That ad launched a chain of events that eventually led the Pleasantville, N.Y.-based family to find such a persona 48-year-old California woman named Dawn Verdickwho was willing to donate a kidney to their father, Daniel Flood, 68. The kidney transplant took place December 12, and the family is beyond grateful.
The journey was incredible, but it was also difficult, Flood says, and Craigslist isnt the easiest way to find an unrelated organ donor. But there are plenty of people trying to do the same on the free online network, including patients in New Jersey, Colorado, Pennsylvania, Delaware, and other areas.
“Were not recommending people to post ads on Craigslist, just because theres a lot of loopholes, a lot of scammers. If youre not skilled at sifting through tons of information, its not going to work for you,” says Flood. She called the experience an “emotionally draining, physically draining journey.”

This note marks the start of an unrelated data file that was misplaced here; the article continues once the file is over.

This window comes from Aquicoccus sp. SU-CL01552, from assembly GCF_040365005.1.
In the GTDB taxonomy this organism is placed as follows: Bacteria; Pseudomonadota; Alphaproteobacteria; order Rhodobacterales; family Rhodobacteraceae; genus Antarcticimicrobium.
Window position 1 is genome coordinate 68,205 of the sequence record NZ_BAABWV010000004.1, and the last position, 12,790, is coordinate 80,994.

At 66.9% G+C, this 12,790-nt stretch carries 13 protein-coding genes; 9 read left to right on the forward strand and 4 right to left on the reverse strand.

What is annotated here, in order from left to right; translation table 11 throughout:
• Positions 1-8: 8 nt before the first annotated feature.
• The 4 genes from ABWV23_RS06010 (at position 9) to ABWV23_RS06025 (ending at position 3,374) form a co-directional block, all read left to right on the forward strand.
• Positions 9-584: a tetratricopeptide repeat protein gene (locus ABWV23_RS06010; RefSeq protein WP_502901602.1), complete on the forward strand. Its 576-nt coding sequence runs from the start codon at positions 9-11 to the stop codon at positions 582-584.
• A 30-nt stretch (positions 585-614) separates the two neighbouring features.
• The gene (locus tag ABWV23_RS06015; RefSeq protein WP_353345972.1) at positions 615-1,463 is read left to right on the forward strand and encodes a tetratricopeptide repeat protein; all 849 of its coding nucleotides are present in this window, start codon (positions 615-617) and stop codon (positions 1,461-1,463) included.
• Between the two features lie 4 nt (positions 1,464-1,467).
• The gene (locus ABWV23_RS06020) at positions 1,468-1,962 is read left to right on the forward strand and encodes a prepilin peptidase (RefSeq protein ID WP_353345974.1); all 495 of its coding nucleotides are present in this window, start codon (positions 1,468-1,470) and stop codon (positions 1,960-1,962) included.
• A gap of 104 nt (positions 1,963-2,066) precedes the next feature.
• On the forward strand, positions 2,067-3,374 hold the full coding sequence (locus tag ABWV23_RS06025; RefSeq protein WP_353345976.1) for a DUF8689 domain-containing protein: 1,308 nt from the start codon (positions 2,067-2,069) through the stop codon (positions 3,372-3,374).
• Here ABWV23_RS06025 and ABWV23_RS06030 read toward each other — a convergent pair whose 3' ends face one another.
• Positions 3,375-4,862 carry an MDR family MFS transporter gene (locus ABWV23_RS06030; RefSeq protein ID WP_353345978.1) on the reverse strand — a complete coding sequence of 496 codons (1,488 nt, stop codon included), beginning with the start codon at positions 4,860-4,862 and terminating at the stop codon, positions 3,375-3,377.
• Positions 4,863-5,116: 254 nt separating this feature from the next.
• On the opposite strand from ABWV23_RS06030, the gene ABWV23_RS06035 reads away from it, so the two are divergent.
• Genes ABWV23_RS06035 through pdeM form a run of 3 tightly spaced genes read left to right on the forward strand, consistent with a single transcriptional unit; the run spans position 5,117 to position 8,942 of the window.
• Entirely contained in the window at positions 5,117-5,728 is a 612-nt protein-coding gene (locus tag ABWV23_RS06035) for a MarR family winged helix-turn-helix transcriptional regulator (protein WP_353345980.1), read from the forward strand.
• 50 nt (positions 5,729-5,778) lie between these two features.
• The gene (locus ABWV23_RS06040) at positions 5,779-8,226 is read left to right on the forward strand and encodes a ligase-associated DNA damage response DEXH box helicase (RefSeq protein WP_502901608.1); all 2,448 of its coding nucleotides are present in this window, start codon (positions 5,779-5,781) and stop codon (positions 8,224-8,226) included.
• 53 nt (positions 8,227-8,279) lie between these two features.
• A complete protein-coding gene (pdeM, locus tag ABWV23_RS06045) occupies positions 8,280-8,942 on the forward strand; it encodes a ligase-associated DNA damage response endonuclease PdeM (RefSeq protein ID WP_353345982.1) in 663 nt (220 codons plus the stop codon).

When Flood found out in 2007 that her dads kidneys were failing, she was shocked. Like many parents, her father had tried to protect his children from the bad news for as long as possible.
Although Flood, her two sisters, and their brother, Christopher, knew their father had hypertension and was taking blood pressure–lowering drugs, they didnt know his kidney damage was so bad that he needed dialysisor a kidney transplantsoon.
“He kind of kept it a secret; he was trying to protect us from his illness,” says Flood. Immediately, the family members had themselves tested to see if they could donate a kidney, but no dice. (Although kidney transplants do require tissue matching, having a matching blood type is even more important.)
Flood, a psychiatric nurse, knew that the statistics werent encouraging. Roughly 17 people in the U.S. die each day while on waiting lists (which are managed by the United Network for Organ Sharing (UNOS)), and about 80,000 people are currently on the waiting list. Patients can wait anywhere from two to six years for an organ. Flood also knew that sometimes these organs, which come from cadavers, dont function as well as those from a living donor.